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You have to hand it to Google; they never quit.

Even with the world at its feet and with an unbelievable market share in search, they never rest on their laurels. Even with the best, most intuitive search engine on the planet, they continue to look for ways to make it better. Even with by far the best search advertising platform of the big three firms (including Yahoo! Search Marketing and MSN adCenter), they never cease researching and developing new ways to shock their clients with their seemingly limitless ingenuity.

That’s not to say that Google hasn’t had help. Like a good scholar, Google has learned from history. Many argue that Yahoo! was in a similar situation to Google’s present state before the Internet stock crash and that Yahoo! even survived the ordeal pretty well. Perhaps, they survived too well since a glaring criticism of Yahoo! was that it grew lazy and stagnant, sufficiently pleased by what it had accomplished. This is a mistake that Google will not be making anytime soon.

With varying degrees of success, Google has expanded beyond the medium of search into more conventional media of advertising. Through your standard Google AdWords interface, you can advertise to people not only on search engines, but also in blogs, on content sites, in newspapers and even with audio ads on the radio. Google has never missed an opportunity to use its trove of wealth and human talent to try and capitalize beyond its normal aegis of search. Now, Google hopes to broaden its reach by offering television advertising to its users.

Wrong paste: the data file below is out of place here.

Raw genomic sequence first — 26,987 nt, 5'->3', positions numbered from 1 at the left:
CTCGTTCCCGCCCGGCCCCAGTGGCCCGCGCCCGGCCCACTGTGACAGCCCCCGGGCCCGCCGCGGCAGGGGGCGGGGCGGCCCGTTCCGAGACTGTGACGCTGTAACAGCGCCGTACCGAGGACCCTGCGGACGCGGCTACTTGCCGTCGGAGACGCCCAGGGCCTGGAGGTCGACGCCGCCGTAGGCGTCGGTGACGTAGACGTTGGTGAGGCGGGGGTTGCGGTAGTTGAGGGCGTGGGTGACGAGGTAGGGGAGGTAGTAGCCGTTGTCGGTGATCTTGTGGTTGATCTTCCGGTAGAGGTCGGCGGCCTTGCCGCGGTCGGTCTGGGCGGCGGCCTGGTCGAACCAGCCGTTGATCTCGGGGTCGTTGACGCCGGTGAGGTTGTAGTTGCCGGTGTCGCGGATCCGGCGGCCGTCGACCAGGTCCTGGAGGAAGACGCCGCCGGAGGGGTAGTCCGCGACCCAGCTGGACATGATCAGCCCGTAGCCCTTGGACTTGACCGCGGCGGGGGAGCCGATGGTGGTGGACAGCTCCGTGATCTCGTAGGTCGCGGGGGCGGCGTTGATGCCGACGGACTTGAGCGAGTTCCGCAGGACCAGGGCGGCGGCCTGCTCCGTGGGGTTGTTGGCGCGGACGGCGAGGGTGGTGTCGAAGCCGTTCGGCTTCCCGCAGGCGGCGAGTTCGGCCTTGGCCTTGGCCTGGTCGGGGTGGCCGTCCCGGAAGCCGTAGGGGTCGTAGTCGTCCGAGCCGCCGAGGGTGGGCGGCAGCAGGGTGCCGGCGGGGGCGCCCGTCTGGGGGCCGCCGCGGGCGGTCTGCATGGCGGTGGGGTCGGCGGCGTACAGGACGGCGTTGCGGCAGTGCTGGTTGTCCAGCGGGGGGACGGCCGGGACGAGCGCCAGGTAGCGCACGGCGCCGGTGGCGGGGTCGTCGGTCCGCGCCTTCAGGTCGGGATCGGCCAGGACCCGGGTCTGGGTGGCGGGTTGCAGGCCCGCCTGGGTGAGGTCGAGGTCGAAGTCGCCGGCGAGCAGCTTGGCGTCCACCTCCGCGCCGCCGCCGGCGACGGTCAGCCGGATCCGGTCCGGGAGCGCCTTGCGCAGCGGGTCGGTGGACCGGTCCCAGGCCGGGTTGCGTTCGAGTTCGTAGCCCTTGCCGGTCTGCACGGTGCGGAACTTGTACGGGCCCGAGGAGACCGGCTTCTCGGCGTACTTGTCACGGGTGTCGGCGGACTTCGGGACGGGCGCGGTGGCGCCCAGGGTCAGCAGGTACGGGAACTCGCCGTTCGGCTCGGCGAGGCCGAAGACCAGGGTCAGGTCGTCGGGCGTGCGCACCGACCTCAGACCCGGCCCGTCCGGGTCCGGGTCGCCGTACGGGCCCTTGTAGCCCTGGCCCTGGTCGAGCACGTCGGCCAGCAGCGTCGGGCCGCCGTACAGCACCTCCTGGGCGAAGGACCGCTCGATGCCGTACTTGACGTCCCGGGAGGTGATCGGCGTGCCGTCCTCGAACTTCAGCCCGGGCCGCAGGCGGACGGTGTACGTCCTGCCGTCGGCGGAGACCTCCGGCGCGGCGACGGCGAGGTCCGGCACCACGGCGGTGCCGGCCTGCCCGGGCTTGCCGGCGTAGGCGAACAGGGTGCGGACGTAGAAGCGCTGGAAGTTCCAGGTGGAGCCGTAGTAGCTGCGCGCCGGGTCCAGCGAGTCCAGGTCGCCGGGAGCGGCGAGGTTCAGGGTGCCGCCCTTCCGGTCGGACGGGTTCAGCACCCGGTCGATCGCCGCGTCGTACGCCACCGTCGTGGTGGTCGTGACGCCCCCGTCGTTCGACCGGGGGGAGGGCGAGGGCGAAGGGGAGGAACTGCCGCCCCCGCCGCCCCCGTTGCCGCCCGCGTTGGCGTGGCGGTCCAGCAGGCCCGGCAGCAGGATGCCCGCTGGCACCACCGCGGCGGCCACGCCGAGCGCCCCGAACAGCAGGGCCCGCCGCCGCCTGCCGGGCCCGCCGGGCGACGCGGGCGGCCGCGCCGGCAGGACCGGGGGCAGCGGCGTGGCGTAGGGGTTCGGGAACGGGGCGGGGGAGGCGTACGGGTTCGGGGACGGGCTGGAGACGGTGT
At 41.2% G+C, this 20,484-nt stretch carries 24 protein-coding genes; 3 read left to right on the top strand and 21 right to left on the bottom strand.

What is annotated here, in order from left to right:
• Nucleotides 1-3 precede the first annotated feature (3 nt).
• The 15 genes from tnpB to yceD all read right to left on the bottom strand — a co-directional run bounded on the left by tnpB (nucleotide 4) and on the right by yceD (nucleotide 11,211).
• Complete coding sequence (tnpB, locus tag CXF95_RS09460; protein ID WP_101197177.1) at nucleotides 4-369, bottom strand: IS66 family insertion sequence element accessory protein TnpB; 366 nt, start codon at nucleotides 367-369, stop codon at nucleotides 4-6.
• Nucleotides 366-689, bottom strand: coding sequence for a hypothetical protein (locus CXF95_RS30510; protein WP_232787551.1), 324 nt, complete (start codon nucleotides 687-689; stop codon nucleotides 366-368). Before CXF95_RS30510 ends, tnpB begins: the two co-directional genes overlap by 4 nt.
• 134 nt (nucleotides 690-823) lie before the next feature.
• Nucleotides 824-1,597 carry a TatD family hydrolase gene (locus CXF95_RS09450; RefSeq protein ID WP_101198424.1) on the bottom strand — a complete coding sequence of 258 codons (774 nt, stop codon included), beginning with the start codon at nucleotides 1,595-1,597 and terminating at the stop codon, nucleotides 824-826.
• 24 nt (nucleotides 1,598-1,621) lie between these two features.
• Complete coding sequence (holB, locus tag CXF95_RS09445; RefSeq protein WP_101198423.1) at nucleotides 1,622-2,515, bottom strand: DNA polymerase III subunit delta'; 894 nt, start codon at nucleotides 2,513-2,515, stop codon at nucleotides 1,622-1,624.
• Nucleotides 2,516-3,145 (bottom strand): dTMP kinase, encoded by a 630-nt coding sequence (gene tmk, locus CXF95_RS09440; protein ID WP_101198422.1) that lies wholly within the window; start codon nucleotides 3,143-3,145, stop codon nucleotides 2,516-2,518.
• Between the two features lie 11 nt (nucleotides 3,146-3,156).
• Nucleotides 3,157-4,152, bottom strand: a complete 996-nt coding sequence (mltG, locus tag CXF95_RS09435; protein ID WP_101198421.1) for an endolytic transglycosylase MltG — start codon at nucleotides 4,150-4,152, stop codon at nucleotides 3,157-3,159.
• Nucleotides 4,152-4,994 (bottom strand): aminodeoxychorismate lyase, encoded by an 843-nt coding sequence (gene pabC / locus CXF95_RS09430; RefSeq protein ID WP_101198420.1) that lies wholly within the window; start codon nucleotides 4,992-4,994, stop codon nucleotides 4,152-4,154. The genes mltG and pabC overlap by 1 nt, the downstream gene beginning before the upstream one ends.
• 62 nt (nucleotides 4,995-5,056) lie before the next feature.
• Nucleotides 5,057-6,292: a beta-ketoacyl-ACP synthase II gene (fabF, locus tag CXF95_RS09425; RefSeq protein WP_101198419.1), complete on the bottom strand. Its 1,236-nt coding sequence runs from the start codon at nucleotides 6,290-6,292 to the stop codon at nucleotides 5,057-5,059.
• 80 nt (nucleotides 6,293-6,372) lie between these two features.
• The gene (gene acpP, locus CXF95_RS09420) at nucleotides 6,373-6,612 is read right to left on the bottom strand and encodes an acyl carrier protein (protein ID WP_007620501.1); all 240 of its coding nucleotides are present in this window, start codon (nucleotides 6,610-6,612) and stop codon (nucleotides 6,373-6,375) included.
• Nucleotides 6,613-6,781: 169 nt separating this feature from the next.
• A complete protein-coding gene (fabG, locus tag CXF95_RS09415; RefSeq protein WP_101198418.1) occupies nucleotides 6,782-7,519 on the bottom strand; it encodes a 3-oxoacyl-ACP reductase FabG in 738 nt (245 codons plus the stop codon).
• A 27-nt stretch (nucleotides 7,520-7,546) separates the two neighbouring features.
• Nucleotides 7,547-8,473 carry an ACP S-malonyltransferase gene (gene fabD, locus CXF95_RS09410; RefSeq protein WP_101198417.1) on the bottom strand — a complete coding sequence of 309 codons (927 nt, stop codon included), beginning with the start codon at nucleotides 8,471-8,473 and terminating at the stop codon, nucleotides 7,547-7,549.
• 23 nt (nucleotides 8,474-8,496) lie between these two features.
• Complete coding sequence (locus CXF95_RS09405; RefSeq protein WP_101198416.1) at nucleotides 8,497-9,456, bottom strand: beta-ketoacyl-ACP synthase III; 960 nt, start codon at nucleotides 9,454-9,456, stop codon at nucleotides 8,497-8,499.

The debate of the merits of Google’s expanding scope continues, however, one cannot help but notice that where Google goes, so goes increased opportunity for the little guy. Although far from perfect, search has become a rare medium where Mom & Pop can rub elbows with multi-million dollar firms on the first page of the search results, provided they can wield an effective campaign. Google has also begun using its leverage to make radio and print ads more affordable for small business owners.

Aside from crummy ads on local stations and sketchy late-night infomercials, television has been the most exclusive medium for advertising in the United States. Many companies ignore television ads altogether due to impossibly high prices and the lack of concrete methods by which to track results. Now that Google is in the mix, will television advertising, at least, in certain areas, become noticeably less expensive, more accessible or easier to analyze? It’s definitely not a done deal just yet–Google has had subpar results with its still improving print department thus far–but knowing how Google functions, it is certainly exciting that they will be shaking things up among the old guard in Hollywood.

I, for one, wish Google luck. They’ve managed up to this point on hard work and talent, but to make a meaningful impact in television, a little bit of luck might go a long way.

Watch the Google TV Ads Demo Video!

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